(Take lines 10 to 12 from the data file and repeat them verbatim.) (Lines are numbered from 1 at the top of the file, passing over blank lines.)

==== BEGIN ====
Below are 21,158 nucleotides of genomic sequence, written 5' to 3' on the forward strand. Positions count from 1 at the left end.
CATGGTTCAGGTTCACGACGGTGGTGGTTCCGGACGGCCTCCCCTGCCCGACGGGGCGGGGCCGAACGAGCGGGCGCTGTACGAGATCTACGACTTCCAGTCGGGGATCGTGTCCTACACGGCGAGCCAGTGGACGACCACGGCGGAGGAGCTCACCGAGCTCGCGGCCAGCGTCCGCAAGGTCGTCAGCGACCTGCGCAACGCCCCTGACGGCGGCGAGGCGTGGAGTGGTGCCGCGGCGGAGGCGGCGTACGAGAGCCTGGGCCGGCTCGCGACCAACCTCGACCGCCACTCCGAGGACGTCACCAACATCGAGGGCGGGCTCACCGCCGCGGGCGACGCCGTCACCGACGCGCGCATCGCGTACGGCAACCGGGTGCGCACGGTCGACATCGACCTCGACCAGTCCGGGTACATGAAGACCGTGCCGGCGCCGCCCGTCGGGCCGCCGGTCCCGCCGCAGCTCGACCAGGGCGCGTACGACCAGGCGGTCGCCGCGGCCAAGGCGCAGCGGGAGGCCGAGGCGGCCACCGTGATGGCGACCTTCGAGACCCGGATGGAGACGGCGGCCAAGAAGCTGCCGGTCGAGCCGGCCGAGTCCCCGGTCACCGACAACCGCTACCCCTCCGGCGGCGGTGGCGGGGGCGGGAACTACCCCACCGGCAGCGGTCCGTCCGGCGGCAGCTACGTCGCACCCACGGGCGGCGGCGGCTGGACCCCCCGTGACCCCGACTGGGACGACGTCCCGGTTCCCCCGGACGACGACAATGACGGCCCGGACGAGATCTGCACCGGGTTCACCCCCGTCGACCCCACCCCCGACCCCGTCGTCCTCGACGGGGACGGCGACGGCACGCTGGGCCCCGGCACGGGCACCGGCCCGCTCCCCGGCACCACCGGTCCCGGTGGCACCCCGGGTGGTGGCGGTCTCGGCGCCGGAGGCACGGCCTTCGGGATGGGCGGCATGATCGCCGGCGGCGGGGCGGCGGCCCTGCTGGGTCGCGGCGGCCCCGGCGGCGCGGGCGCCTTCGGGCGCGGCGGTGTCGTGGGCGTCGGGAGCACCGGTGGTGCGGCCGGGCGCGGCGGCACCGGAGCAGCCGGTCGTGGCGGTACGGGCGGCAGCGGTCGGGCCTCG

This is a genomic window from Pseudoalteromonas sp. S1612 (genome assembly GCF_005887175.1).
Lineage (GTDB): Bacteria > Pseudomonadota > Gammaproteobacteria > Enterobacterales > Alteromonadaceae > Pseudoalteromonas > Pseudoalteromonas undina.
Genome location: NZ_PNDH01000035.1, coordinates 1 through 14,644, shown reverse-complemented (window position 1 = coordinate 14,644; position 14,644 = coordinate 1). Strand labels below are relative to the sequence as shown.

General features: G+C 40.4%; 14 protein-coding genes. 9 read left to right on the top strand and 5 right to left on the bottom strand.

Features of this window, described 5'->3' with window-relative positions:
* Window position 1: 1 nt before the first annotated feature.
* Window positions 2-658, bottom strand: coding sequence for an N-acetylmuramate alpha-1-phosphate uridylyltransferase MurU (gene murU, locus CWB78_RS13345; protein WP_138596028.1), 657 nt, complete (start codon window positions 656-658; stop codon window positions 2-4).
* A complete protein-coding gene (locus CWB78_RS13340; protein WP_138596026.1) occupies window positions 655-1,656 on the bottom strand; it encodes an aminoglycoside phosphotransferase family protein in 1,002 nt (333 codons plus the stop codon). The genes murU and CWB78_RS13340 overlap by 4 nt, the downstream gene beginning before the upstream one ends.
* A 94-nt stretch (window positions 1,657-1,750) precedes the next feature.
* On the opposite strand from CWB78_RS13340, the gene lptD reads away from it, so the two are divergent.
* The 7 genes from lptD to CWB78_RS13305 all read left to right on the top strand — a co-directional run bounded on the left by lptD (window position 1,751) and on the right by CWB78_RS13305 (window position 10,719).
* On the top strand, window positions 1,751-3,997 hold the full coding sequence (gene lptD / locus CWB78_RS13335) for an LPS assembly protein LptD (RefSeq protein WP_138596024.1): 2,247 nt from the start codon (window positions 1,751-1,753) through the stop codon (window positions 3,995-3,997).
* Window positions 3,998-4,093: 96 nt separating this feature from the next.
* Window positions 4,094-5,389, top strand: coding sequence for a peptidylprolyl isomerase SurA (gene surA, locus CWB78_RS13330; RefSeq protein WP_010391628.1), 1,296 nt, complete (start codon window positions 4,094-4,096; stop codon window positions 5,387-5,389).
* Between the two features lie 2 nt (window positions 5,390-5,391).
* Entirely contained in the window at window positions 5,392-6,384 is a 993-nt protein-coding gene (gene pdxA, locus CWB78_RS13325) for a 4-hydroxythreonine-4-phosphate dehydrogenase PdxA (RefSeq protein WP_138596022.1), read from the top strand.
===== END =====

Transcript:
* A complete protein-coding gene (locus CWB78_RS13340; protein WP_138596026.1) occupies window positions 655-1,656 on the bottom strand; it encodes an aminoglycoside phosphotransferase family protein in 1,002 nt (333 codons plus the stop codon). The genes murU and CWB78_RS13340 overlap by 4 nt, the downstream gene beginning before the upstream one ends.
* A 94-nt stretch (window positions 1,657-1,750) precedes the next feature.
* On the opposite strand from CWB78_RS13340, the gene lptD reads away from it, so the two are divergent.